Career Special: Zootherapy: Four-legged doctors

Four-legged doctors

Zootherapist Isabelle Berthonneau works with Zsa Zsa, an adorable black spaniel

Zootherapy is a growing profession in Quebec

While zootherapists have long been used in Europe and the United States to provide therapeutic care to the elderly and others, the profession is new to Quebec. "People are starting to realize what zootherapy can bring, but it’s not always easy to bring an animal into a centre," says zootherapist Isabelle Berthonneau. Also an ethologist (someone who studies animal behaviour), she’s been working for the past five years mainly in centres for the elderly.

In zootherapy, the animal (whether a dog, cat, rabbit, chinchilla, etc.) serves as an enabler, helping therapists to connect more quickly with the patient. "When I’m working with a new person, I only have to let my dog point his nose through the door to get a positive reaction. In a few seconds, a relationship is created between the person and me via the animal."

Berthonneau has eight canine colleagues of different sizes, breeds and personalities that she has previously evaluated and trained. "You also have to respect the physical capacities of the animal," she adds. While her background in ethology is vital to her work, Berthonneau believes it’s also necessary to have the desire to help people, love animals, have empathy, be creative and possess a reassuring attitude.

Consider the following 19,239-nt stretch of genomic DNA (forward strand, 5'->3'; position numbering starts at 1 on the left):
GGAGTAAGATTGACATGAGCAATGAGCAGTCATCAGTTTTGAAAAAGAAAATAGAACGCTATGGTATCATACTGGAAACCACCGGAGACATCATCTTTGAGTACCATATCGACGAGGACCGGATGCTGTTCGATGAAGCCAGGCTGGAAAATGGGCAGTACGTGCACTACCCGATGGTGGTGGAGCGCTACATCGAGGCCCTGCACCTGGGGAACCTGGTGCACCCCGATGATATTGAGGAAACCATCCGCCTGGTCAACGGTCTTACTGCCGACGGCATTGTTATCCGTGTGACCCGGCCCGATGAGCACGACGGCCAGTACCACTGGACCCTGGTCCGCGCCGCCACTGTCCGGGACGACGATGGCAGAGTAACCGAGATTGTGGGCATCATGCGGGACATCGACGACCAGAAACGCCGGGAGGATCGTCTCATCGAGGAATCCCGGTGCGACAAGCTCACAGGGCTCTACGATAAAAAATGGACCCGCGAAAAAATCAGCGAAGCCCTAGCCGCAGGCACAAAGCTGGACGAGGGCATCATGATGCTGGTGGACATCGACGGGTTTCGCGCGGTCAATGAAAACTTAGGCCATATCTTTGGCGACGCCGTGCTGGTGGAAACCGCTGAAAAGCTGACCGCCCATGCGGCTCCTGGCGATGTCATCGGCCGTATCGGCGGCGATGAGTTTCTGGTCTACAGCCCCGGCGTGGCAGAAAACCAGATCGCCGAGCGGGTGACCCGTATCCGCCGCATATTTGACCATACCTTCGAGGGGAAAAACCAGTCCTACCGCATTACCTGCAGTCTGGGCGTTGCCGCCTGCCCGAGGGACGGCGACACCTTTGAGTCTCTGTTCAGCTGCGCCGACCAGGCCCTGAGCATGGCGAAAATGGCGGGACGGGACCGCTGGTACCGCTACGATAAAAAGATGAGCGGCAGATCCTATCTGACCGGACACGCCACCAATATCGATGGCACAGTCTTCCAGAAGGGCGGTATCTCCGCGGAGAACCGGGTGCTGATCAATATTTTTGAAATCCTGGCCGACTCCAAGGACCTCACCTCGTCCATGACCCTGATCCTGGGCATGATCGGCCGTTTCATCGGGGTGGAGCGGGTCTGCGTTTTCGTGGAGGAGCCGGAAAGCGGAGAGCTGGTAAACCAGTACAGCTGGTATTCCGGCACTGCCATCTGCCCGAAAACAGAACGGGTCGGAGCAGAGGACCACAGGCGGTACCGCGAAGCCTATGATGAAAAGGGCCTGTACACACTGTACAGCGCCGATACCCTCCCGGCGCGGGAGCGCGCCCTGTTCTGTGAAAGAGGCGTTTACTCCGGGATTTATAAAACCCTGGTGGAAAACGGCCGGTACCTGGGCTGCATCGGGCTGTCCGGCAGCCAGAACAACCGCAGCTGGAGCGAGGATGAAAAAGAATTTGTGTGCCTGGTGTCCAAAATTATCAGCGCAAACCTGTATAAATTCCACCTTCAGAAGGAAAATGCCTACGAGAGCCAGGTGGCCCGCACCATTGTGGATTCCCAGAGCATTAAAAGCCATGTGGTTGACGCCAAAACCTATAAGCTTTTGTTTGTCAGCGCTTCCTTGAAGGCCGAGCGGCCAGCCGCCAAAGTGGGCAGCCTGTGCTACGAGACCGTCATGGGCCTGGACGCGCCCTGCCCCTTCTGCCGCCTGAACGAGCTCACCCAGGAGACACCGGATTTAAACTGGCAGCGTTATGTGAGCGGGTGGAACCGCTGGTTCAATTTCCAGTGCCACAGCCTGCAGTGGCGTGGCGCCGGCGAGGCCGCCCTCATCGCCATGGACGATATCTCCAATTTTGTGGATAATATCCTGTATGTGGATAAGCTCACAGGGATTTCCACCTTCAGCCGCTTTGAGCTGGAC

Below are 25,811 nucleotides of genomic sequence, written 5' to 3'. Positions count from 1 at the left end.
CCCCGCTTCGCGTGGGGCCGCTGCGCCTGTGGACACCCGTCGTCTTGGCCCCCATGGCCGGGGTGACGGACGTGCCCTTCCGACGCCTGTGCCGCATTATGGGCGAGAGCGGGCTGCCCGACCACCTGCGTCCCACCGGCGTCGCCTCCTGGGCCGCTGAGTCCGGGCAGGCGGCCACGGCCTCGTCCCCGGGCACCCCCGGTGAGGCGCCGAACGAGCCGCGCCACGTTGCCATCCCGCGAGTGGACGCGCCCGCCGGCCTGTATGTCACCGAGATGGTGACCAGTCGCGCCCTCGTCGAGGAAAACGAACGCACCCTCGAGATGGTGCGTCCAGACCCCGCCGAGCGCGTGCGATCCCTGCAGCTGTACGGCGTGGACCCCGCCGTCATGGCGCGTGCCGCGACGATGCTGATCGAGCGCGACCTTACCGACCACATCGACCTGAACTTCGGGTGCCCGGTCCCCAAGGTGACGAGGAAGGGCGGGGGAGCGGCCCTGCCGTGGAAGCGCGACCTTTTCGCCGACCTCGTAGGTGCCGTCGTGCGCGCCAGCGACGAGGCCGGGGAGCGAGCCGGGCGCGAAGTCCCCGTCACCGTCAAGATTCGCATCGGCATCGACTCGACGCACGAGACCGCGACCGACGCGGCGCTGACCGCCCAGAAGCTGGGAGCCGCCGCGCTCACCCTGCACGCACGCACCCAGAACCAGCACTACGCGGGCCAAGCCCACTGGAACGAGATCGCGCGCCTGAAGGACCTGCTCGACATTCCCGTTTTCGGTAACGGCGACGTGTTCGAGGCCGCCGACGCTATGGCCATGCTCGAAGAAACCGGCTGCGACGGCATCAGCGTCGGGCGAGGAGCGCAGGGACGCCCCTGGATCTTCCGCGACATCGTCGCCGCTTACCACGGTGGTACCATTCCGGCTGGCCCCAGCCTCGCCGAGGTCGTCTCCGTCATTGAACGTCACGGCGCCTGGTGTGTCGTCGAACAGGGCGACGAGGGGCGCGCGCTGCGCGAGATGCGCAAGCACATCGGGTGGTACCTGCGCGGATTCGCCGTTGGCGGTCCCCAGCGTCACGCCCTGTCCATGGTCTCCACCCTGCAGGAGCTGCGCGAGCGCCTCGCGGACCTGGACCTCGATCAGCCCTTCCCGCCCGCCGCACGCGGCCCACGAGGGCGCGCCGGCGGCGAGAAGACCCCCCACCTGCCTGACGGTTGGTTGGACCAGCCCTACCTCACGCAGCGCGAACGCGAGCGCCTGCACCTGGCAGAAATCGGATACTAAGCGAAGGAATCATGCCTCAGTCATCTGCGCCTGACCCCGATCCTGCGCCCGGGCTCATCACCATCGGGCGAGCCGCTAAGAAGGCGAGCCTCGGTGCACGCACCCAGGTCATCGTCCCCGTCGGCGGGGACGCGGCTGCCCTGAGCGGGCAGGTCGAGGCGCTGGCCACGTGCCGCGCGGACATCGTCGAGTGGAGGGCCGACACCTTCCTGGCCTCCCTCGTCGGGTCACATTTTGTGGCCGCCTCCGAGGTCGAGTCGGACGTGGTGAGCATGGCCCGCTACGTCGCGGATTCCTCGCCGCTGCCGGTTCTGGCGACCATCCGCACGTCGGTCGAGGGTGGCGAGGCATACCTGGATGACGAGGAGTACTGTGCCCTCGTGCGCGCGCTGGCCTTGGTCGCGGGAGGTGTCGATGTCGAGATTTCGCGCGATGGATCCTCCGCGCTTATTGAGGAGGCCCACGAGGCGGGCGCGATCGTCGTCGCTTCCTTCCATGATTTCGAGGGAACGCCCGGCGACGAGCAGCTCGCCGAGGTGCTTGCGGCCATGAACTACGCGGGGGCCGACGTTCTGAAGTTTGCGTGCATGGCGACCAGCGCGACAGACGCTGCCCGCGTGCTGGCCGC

The day of our visit in a Montreal elder-care centre, the zootherapist-ethologist was working with Zsa Zsa, an adorable black spaniel. During the morning, they visited two senior women. They petted the spaniel and chatted with Isabelle who, casually, made them exercise their memory, coordination and motor functions, in addition to reinforcing their self-esteem. For each patient, the specialist established an intervention plan with personalized objectives, over numerous appointments, to answer their specific needs. Depending on the individual, her interventions aim to reduce aggressiveness, unrest, isolation and anxiety, or to improve their posture, mobility, language, autonomy, etc.

There are many zootherapy training programs available. The Corporation des zoothérapeutes du Québec counsels students based on their experience and their professional goals. Since they generally work freelance, zootherapists must find clients, prove themselves and build a reputation in order to have a successful career.

Corporation des zoothérapeutes du Québec (CZQ)
www.corpozootherapeute.com

Zootherapy schools
Cégep de La Pocatière: www.cegeplapocatiere.qc.ca
Centre L’Authentique: www.authenticite.qc.ca
École internationale de zoothérapie: www.zootherapie.ca
Institut de zoothérapie: www.institutdezootherapie.qc.ca
Zoothérapie Québec: www.zootherapiequebec.ca

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